Gay News

LGBT History Month: Reclaiming 41, journey to heal notorious trauma for LGBT Mexicans
2021-10-11
Until recently, Alberto B. Mendoza hated 41. He cringed if his dinner bill or hotel room number had the number in it, and with the countdown to his 41st birthday, he dreaded the year to come. ...


Gay News

THEATER REVIEW Songs for Nobodies
2021-10-07
Title: Songs for Nobodies. Playwright: Joanna Murray-Smith At: Northlight Theatre at the North Shore Center for the Arts, 9501 Skokie Blvd. Tickets: $30-$89. Runs through: Sunday, Oct. 31 You won't find their names in the history ...


Gay News

Pandemic Pivot: Museum launches major digital exhibit for LGBT History Month
2021-10-05
"In Plain Sight' offers website visitors a digital timeline of LGBT achievements including 800 entries across 10 categories Visitors to the Stonewall National Museum and Archives (SNMA) in Fort Lauderdale, one of the largest LGBT lending ...


Gay News

LGBT HISTORY MONTH Pro baseball player Glenn Burke refused to live a lie
2021-10-05
You could say that Glenn Burke, the first Major League Baseball player to come out, is having a good season. In March, best-selling author Andrew Maraniss published a thoughtful biography called Singled Out: The True Story ...


Gay News

Pride Fest sees rainbows over rain
2021-10-05
After last year's COVID-related cancellation, the LGBTQ+-focused outdoor affair Pride Fest returned to Lake View after a delay of a few months, as it usually takes place in June. An additional full day was added to ...


Gay News

Urban Village Church hosting drag worship service, Pride prom Oct. 10
2021-10-04
On Sunday, Oct. 10, Urban Village Church (UVC) will host a drag worship service at its Wicker Park site, 1012 N. Noble St. Worship begins at 10:30 a.m. (CST) with performances from local drag artists, including ...


Gay News

SPORTS Chicago White Sox hold Pride Night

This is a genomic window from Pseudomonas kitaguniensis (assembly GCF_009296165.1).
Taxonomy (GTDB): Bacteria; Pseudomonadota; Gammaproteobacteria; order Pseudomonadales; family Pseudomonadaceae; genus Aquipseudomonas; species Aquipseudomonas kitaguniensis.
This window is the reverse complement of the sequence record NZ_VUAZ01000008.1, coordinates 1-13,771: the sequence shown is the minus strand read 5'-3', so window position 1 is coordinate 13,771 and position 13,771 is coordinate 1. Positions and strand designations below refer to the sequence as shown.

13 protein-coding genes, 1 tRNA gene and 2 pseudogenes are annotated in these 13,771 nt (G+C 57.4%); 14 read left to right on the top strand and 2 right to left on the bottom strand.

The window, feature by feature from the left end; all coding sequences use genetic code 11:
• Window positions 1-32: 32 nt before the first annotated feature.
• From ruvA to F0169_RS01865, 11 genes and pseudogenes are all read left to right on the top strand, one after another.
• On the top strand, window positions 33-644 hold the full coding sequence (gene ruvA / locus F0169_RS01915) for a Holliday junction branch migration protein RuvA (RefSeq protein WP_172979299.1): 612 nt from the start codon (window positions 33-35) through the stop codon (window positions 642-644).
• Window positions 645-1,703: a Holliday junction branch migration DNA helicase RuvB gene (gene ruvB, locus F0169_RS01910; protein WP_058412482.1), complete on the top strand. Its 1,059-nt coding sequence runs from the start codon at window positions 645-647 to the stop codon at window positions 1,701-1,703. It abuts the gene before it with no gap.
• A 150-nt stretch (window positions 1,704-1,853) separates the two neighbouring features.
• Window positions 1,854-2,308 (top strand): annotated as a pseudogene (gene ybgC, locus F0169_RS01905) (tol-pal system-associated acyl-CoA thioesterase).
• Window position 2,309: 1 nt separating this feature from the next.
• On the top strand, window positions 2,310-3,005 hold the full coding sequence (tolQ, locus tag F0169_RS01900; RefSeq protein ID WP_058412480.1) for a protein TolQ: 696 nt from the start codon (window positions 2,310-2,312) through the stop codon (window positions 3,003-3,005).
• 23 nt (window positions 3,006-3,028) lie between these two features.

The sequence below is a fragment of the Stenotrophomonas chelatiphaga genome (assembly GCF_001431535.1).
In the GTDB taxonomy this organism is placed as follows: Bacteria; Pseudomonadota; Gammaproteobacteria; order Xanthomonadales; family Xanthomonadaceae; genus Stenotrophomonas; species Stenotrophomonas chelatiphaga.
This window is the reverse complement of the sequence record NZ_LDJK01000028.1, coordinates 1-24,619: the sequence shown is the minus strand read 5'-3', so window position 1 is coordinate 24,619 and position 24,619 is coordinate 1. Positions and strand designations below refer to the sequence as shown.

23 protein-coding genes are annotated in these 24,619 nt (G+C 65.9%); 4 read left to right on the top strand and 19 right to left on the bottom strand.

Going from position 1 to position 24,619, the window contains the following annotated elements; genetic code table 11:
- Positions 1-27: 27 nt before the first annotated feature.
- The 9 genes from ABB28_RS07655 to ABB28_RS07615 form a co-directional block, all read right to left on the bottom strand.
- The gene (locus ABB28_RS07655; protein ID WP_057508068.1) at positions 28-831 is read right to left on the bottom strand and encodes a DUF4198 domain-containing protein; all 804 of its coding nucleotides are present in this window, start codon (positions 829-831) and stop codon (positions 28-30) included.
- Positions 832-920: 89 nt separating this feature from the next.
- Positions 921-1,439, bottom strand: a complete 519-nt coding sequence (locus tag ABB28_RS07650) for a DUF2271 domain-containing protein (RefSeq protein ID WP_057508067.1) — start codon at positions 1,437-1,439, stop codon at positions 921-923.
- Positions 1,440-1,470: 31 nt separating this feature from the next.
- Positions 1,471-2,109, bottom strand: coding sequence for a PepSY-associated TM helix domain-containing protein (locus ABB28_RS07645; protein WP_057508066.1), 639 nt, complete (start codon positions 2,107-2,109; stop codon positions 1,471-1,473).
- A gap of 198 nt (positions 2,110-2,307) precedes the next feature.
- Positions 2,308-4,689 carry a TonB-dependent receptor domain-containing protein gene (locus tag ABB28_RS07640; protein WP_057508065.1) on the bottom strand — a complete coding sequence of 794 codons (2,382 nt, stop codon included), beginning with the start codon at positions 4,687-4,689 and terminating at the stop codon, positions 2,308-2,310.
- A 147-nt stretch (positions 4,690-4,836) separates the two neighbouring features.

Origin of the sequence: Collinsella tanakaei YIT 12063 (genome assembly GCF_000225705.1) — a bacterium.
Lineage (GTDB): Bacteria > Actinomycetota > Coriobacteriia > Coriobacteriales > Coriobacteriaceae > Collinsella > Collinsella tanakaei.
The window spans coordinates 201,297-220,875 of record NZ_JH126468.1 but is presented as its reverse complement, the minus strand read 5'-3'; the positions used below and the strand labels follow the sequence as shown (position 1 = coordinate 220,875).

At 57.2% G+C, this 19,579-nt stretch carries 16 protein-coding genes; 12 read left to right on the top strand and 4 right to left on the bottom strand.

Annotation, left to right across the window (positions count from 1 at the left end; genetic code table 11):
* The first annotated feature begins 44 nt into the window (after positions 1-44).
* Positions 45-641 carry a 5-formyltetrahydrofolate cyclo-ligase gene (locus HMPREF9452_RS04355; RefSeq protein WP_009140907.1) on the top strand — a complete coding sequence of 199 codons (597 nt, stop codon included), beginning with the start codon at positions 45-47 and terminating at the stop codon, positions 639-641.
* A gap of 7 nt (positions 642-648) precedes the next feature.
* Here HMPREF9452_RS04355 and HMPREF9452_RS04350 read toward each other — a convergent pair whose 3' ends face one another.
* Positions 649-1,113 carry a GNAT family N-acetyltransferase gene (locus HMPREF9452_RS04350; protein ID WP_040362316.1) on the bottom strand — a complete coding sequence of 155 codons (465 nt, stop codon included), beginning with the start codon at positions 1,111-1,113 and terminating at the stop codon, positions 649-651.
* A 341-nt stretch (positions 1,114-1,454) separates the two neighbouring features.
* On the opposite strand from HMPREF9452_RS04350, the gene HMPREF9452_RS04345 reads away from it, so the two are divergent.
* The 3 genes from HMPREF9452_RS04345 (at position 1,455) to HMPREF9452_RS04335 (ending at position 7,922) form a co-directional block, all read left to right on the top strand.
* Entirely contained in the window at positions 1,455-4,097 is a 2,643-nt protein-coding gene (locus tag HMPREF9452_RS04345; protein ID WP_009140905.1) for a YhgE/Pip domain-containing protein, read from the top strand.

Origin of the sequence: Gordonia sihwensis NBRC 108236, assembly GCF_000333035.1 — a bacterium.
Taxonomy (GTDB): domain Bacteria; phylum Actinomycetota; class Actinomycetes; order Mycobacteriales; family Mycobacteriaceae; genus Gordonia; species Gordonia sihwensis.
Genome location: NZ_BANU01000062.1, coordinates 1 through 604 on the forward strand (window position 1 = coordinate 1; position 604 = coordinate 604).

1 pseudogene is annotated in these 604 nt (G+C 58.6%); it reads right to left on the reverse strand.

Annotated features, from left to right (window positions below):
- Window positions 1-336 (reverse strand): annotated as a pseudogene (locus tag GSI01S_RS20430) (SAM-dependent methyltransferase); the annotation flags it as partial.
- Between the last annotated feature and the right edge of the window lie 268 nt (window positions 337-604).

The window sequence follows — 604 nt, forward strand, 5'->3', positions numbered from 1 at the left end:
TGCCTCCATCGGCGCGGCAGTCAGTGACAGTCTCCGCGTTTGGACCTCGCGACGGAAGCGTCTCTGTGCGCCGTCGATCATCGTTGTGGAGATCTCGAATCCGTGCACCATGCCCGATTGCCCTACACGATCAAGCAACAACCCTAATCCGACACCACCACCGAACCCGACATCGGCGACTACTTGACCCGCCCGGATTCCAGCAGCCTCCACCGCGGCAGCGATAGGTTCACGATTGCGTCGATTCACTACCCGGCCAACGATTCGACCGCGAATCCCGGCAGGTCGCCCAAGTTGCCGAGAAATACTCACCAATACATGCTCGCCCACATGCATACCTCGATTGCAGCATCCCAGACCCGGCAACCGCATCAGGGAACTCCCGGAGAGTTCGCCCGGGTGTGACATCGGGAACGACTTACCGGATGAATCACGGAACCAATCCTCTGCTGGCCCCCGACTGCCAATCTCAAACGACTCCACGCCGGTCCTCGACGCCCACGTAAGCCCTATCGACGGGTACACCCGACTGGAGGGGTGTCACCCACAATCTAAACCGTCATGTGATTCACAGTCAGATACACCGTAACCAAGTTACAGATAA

2021-10-04
On Sept. 29, the Chicago White Sox held Pride Night. LGBTQ+ activist Gary Chichester threw the first pitch of the game—which featured the White Sox taking on the Cincinnati Reds—at Guaranteed Rate field. BMO Harris invited ...


Gay News

LGBT History Month: Dutch gay man defied the Nazis and saved thousands
2021-10-03
In the final days before his execution in July 1943 at the hands of the Nazi party, Willem Arondeus asked his lawyer for one last request: to spread a message after he was gone. "Let it be known," he said. "Homosexuals ...


Gay News

LGBTQ History Month: Until legal ruling, Disneyland banned same-sex dancers
2021-10-01
Deemed the "Happiest Place on Earth," Disneyland sadly didn't live up to that billing for same-sex couples during its first three decades. Opened in 1955 by the late Walt Disney, the family-oriented amusement park was built ...


 



Copyright © 2021 Windy City Media Group. All rights reserved.
Reprint by permission only. PDFs for back issues are downloadable from
our online archives. Single copies of back issues in print form are
available for $4 per issue, older than one month for $6 if available,
by check to the mailing address listed below.

Return postage must accompany all manuscripts, drawings, and
photographs submitted if they are to be returned, and no
responsibility may be assumed for unsolicited materials.
All rights to letters, art and photos sent to Nightspots
(Chicago GLBT Nightlife News) and Windy City Times (a Chicago
Gay and Lesbian News and Feature Publication) will be treated
as unconditionally assigned for publication purposes and as such,
subject to editing and comment. The opinions expressed by the
columnists, cartoonists, letter writers, and commentators are
their own and do not necessarily reflect the position of Nightspots
(Chicago GLBT Nightlife News) and Windy City Times (a Chicago Gay,
Lesbian, Bisexual and Transegender News and Feature Publication).

The appearance of a name, image or photo of a person or group in
Nightspots (Chicago GLBT Nightlife News) and Windy City Times
(a Chicago Gay, Lesbian, Bisexual and Transgender News and Feature
Publication) does not indicate the sexual orientation of such
individuals or groups. While we encourage readers to support the
advertisers who make this newspaper possible, Nightspots (Chicago
GLBT Nightlife News) and Windy City Times (a Chicago Gay, Lesbian
News and Feature Publication) cannot accept responsibility for
any advertising claims or promotions.

 
 

TRENDINGBREAKINGPHOTOS







Sponsor
Sponsor


 

Sponsor


Donate


About WCMG      Contact Us      Online Front  Page      Windy City  Times      Nightspots      OUT! Guide     
Identity      BLACKlines      En La Vida      Archives      Advanced Search     
Windy City Queercast      Queercast Archives     
Press  Releases      Join WCMG  Email List      Email Blast      Blogs     
Upcoming Events      Todays Events      Ongoing Events      Bar Guide      Community Groups      In Memoriam      Outguide Categories      Outguide Advertisers      Search Outguide      Travel      Dining Out      Privacy Policy     

Windy City Media Group publishes Windy City Times,
The Bi-Weekly Voice of the Gay, Lesbian, Bisexual and Trans Community.
5315 N. Clark St. #192, Chicago, IL 60640-2113 • PH (773) 871-7610 • FAX (773) 871-7609.